This is what I found out about plunge saws. Note that all the below is from research – I am not an expert.

In particular note that I have also included some comments about safety features, again, gleaned from t’internet. If you value your fingers do your own research to be sure. With that said, onwards!


here are three terms I was vaguely familiar with but did not completely understand until doing my research:

riving knife

table saw vs plunge saw

..or to be fairer portable table saw vs plunge saw. Surprisingly, you can get a decent portable table saw for not much more than a high-end plunge saw

Table-saws are the go-to machine of choice for the experts (although they tend to use heavy fixed position versions to portable models), but plunge saws have their place, particularly for amateurs and occasional users:

They are easier to use without incident, take up less room, and can do many of the things a table saw can do. In one area they have a significant advantage too, namely when cutting large (e.g 2.4×1.2m) sheets since they can be taken to the workpiece, rather than the other way round.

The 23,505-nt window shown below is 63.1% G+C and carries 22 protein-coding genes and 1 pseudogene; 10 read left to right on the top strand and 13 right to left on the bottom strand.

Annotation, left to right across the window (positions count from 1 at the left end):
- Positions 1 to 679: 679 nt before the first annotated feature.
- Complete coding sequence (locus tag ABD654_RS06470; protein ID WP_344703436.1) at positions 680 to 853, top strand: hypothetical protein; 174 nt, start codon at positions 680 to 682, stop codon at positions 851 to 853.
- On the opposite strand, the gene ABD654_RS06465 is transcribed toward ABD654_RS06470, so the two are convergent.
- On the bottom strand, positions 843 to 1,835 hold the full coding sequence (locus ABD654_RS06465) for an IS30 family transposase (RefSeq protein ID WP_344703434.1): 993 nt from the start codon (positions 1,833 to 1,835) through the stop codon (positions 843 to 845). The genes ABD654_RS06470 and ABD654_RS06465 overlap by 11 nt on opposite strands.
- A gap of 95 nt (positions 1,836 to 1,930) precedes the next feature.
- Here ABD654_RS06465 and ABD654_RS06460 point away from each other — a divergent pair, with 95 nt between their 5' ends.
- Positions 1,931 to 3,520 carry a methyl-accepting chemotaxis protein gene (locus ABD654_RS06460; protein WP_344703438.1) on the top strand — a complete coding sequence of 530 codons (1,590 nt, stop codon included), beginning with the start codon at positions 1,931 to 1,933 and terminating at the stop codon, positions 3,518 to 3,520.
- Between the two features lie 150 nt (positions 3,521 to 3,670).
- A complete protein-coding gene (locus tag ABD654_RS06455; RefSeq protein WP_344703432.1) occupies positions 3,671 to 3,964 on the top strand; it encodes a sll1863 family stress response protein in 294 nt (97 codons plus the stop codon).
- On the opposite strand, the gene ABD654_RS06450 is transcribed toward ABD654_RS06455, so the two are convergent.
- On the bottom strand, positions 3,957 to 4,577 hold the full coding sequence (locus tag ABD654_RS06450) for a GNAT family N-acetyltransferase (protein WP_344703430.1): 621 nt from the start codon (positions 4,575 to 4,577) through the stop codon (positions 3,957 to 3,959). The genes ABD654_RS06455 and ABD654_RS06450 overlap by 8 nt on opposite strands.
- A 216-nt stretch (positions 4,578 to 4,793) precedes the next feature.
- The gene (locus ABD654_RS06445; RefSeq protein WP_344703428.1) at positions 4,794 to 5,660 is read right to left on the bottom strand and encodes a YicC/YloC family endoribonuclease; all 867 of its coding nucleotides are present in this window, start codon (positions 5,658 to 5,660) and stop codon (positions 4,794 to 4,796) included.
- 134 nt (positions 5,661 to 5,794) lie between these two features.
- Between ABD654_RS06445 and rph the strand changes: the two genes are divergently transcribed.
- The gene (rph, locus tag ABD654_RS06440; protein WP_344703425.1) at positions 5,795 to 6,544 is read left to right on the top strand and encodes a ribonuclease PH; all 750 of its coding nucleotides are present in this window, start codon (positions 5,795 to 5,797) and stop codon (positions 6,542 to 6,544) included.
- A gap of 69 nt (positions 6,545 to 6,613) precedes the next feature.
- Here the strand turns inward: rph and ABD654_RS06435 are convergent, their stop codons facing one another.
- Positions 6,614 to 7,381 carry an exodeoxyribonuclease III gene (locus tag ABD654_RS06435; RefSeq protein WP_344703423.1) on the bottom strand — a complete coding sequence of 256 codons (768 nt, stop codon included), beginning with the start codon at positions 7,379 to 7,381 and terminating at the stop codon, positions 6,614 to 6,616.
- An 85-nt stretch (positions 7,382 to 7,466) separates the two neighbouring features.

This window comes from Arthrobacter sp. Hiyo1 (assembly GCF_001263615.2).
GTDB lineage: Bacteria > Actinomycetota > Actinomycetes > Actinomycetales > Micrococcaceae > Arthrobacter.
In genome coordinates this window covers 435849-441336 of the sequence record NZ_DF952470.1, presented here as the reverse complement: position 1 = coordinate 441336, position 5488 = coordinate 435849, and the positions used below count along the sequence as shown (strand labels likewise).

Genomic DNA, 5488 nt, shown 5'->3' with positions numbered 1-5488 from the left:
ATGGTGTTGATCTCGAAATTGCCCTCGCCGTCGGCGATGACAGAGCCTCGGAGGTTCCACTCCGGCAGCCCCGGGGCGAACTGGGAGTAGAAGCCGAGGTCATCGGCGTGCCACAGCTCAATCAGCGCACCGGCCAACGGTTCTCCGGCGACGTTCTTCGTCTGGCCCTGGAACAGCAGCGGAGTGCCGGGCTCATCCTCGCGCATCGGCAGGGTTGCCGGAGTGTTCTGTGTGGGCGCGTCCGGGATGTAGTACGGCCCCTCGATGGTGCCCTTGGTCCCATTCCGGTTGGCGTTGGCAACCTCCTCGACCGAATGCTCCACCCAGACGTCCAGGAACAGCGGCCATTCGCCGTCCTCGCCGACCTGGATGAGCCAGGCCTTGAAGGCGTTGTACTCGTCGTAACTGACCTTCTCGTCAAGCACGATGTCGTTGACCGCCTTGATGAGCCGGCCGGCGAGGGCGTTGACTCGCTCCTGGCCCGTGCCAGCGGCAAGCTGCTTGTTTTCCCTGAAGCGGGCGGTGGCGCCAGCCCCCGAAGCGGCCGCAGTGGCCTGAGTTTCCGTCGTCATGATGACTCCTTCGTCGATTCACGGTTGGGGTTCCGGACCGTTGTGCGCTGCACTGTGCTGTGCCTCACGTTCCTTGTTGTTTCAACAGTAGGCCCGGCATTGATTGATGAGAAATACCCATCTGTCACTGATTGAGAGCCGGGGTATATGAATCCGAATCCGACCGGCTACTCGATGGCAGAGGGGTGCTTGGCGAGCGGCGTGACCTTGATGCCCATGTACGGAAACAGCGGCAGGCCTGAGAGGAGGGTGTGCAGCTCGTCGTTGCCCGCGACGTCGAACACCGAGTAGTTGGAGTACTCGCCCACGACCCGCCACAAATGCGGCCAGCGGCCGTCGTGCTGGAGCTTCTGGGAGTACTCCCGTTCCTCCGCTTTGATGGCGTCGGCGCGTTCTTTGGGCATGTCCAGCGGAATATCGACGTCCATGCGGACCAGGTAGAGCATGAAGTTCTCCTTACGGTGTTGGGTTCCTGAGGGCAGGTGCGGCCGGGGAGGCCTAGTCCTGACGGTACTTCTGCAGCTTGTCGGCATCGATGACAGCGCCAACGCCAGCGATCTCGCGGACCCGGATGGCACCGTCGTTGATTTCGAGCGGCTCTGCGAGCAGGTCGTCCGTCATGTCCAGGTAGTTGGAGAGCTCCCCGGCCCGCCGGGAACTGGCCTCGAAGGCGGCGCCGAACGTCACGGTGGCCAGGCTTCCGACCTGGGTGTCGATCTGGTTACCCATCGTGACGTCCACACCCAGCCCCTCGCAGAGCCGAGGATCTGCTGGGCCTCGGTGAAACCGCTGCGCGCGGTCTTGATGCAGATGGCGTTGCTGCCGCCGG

Having said all this, in the long-run the more accomplished amateurs – even when enthusiastic fans of plunge saws – typically end up with a table-saw too. So it seems the plunge saw has its limits…

circular saw vs plunge saw

The main advantages are of the plunge saw are:

in the interest of balance I should point out there are various adaptor kits that can be used to augment a standard circular saw to give it some of the advantages of a plunge saw (c.f Eurekazone track saw). These kits have the obvious advantage of not requiring you to buy an additional saw – assuming like me you already have a circular saw – but are not readily available in the UK.  And of course it is possible to use a circular saw with a piece of straight timber as a guide, although this is less convenient than using a purpose designed rail.

a plunge saw (aka rail or guide saw)

so which is the best plunge saw? .. tune in for the next instalment.